Witty and clever, How to Murder a Marriage is a great escape
Let’s be honest. There’s nothing quite like a good true crime story, and Gabrielle St. George’s new book How to Murder a Marriage is like stepping into the middle of one. When Gina gets drawn into the middle of a dispute between a terrified woman and her angry husband things get ugly very quickly.
Gina is a bestselling relationship advice author who is starting a new phase of her life. With her marriage behind her and her four kids all away at college, she moves to the family cabin at Lake Huron to be closer to her relatives. She hires a contractor, handsome Hugh McTavish, to handle all of the renovations. She thinks life is about to get easier now that she’s moved away from the city to the country, but she’s very wrong.
Gina responds to a fan’s letter asking for advice about her abusive husband. Gina’s advice is to leave, so when the woman ends up missing and her angry husband starts stalking her, she doesn’t know what to do. All she knows is that she’s getting drawn into something dark and dangerous and there are lives on the line.
Hugh and Gina’s cousin Florrie find themselves caught up in the middle of the drama and soon all three are trying to solve the mystery and save themselves from an unseen threat.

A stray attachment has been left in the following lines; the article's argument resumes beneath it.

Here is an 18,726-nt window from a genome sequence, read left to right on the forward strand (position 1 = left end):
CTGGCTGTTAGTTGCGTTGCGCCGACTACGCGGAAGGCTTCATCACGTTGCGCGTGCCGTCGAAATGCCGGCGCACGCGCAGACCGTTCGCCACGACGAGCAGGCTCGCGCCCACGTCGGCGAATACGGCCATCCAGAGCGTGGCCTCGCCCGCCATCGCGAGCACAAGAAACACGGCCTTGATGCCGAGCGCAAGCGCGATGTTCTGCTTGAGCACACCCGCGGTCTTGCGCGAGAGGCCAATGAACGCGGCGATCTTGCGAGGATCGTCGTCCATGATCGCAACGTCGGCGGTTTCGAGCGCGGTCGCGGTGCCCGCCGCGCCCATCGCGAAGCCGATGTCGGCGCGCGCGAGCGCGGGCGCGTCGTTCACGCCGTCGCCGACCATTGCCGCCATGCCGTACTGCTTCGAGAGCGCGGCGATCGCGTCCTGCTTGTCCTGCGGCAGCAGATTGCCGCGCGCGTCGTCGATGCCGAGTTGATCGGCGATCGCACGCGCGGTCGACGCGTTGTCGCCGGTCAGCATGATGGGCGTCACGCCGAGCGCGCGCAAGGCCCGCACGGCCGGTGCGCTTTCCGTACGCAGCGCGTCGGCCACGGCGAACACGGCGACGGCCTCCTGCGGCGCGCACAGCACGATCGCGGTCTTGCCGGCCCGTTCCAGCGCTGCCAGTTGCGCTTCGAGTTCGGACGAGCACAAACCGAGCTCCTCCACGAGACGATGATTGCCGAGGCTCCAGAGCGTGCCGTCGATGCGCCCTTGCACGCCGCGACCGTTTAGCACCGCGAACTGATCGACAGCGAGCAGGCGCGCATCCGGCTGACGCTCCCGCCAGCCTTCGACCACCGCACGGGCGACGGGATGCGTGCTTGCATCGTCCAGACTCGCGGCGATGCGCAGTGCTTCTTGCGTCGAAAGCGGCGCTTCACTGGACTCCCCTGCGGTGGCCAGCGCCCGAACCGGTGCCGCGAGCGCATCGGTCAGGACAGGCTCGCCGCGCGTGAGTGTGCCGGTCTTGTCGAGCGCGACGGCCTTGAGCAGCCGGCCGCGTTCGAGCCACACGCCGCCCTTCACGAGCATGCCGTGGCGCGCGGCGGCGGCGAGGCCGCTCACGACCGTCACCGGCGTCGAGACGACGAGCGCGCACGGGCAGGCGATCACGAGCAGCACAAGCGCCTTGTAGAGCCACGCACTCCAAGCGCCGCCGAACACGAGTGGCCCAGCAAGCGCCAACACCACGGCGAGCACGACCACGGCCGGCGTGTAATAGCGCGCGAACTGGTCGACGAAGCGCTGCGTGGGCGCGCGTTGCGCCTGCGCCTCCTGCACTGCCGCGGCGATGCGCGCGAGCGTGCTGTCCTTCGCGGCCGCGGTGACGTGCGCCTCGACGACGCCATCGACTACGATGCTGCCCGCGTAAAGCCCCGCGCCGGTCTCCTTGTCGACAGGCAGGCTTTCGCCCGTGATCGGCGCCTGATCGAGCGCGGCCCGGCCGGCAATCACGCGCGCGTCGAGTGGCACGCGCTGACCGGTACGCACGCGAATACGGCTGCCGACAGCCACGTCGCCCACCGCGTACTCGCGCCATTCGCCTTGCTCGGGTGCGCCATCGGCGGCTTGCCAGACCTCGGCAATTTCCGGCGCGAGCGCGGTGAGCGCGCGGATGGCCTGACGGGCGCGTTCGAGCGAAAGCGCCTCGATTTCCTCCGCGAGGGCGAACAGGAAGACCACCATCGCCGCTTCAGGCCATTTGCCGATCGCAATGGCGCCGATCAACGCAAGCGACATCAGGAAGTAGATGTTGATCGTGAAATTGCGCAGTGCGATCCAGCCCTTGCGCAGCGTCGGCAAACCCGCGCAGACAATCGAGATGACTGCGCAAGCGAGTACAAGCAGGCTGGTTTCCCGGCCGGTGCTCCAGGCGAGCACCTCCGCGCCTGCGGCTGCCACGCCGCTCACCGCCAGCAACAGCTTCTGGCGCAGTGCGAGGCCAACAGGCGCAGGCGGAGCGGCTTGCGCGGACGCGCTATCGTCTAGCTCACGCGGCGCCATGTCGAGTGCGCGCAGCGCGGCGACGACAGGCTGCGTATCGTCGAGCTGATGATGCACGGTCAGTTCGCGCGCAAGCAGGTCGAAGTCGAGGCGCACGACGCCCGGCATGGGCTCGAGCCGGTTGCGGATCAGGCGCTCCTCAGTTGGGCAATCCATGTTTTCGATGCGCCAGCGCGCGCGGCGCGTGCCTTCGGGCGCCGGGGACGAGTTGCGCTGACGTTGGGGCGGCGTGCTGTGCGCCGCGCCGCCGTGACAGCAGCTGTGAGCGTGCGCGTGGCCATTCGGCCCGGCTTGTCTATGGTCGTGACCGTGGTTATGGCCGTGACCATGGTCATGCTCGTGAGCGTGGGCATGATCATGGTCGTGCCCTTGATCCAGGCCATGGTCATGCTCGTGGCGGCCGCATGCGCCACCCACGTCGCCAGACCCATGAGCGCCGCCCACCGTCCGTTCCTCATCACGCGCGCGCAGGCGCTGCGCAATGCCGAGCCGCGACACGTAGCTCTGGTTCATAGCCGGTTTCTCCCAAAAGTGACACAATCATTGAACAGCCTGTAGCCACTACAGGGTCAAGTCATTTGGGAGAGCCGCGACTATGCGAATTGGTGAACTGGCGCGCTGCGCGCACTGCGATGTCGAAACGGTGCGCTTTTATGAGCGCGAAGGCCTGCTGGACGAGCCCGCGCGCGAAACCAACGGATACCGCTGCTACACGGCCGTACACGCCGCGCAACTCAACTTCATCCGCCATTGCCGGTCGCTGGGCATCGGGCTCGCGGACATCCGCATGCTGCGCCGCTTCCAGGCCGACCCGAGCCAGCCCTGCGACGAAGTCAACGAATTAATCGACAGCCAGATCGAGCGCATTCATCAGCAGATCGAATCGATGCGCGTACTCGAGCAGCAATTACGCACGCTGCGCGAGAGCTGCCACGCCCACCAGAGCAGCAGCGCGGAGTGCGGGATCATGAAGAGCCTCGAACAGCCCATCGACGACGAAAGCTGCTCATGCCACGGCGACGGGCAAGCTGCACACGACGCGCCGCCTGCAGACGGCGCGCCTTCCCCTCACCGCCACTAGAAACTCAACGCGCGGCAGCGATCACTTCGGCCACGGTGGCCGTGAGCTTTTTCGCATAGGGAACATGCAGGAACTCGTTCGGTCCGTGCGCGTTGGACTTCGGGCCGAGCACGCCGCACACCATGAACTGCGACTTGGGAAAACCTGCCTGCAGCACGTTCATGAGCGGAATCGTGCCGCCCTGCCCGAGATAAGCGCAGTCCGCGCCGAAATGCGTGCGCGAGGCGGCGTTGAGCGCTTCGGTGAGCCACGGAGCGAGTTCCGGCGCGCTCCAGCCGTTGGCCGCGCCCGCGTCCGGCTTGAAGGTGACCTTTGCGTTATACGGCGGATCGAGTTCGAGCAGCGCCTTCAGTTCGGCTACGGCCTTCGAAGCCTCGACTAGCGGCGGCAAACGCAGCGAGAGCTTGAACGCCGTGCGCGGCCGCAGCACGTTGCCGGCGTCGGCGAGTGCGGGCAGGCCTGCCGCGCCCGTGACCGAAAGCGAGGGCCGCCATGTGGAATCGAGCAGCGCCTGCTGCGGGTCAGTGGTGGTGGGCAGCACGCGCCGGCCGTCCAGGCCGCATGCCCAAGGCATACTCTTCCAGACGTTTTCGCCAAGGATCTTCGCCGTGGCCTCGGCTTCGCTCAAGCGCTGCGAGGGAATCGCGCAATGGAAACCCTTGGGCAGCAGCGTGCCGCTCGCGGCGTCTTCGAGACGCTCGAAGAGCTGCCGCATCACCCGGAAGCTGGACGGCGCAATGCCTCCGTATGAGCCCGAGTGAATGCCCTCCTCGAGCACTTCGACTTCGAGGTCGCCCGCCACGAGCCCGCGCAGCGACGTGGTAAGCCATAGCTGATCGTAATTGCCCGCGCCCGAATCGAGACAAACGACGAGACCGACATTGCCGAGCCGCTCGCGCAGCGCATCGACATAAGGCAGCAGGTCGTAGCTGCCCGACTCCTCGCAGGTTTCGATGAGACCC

How to Murder a Marriage is the first installment of St. George’s new The Ex-Whisperer Files series and if ever there was a book that needs to be made into a movie, it’s this one. The whole thing reads like a movie come to life, splashing across the pages with reckless abandon.
The book is charming and funny, never taking itself too seriously despite the serious nature of the story. You can’t help but feel sorry for poor Gina, who is only trying to move on with her life. Her own ex is a disaster, making the whole situation even worse. Thankfully, Hugh is there to be the rock that she needs when she needs a tether.
One of the things that really stands out about the story is when Gina discovers how hard it is to press charges against someone in a stalking case, particularly in Canada. Countless women have encountered or been threatened by stalkers, and pressing charges is next to impossible. As the sheriff in the story notes, “The system does suck.” It’s gut wrenching to think that people can get away with as much as they can before law enforcement is able to step in, as Gina learns firsthand.
How to Murder a Marriage would make for an excellent book club selection. It’s an eye-opening, edge-of-your-seat thriller full of surprises, a big mystery and lots of heart.